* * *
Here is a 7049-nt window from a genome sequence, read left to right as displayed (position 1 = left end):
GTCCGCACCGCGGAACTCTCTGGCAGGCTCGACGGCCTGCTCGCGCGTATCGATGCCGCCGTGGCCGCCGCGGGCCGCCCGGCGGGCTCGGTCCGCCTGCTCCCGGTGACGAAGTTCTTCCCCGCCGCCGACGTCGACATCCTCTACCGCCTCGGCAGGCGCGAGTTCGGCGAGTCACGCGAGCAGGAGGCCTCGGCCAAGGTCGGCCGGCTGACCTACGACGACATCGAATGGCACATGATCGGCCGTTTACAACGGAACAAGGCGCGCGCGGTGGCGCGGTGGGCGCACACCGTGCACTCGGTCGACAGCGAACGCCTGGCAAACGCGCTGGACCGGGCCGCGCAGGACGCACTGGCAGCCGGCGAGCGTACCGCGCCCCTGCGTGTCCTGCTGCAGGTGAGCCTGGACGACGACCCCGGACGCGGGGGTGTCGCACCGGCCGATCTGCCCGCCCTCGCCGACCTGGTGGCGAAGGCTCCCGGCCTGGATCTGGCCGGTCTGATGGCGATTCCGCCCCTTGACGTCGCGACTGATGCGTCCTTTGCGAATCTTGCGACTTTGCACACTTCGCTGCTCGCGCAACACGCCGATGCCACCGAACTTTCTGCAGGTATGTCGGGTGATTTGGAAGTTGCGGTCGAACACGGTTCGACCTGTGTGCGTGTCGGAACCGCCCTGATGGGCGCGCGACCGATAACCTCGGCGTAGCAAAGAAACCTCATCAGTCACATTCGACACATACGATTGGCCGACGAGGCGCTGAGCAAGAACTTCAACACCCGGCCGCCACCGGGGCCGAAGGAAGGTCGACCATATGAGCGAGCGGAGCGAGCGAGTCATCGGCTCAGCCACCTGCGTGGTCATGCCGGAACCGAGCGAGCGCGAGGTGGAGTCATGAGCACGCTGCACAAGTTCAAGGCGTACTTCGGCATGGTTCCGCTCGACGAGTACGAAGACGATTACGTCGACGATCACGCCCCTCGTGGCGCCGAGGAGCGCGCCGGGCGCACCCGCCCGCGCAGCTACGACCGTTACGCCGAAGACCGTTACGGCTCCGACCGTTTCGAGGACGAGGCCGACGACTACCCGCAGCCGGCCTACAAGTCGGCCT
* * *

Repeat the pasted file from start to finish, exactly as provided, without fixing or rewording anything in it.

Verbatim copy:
Here is a 7049-nt window from a genome sequence, read left to right as displayed (position 1 = left end):
GTCCGCACCGCGGAACTCTCTGGCAGGCTCGACGGCCTGCTCGCGCGTATCGATGCCGCCGTGGCCGCCGCGGGCCGCCCGGCGGGCTCGGTCCGCCTGCTCCCGGTGACGAAGTTCTTCCCCGCCGCCGACGTCGACATCCTCTACCGCCTCGGCAGGCGCGAGTTCGGCGAGTCACGCGAGCAGGAGGCCTCGGCCAAGGTCGGCCGGCTGACCTACGACGACATCGAATGGCACATGATCGGCCGTTTACAACGGAACAAGGCGCGCGCGGTGGCGCGGTGGGCGCACACCGTGCACTCGGTCGACAGCGAACGCCTGGCAAACGCGCTGGACCGGGCCGCGCAGGACGCACTGGCAGCCGGCGAGCGTACCGCGCCCCTGCGTGTCCTGCTGCAGGTGAGCCTGGACGACGACCCCGGACGCGGGGGTGTCGCACCGGCCGATCTGCCCGCCCTCGCCGACCTGGTGGCGAAGGCTCCCGGCCTGGATCTGGCCGGTCTGATGGCGATTCCGCCCCTTGACGTCGCGACTGATGCGTCCTTTGCGAATCTTGCGACTTTGCACACTTCGCTGCTCGCGCAACACGCCGATGCCACCGAACTTTCTGCAGGTATGTCGGGTGATTTGGAAGTTGCGGTCGAACACGGTTCGACCTGTGTGCGTGTCGGAACCGCCCTGATGGGCGCGCGACCGATAACCTCGGCGTAGCAAAGAAACCTCATCAGTCACATTCGACACATACGATTGGCCGACGAGGCGCTGAGCAAGAACTTCAACACCCGGCCGCCACCGGGGCCGAAGGAAGGTCGACCATATGAGCGAGCGGAGCGAGCGAGTCATCGGCTCAGCCACCTGCGTGGTCATGCCGGAACCGAGCGAGCGCGAGGTGGAGTCATGAGCACGCTGCACAAGTTCAAGGCGTACTTCGGCATGGTTCCGCTCGACGAGTACGAAGACGATTACGTCGACGATCACGCCCCTCGTGGCGCCGAGGAGCGCGCCGGGCGCACCCGCCCGCGCAGCTACGACCGTTACGCCGAAGACCGTTACGGCTCCGACCGTTTCGAGGACGAGGCCGACGACTACCCGCAGCCGGCCTACAAGTCGGCCT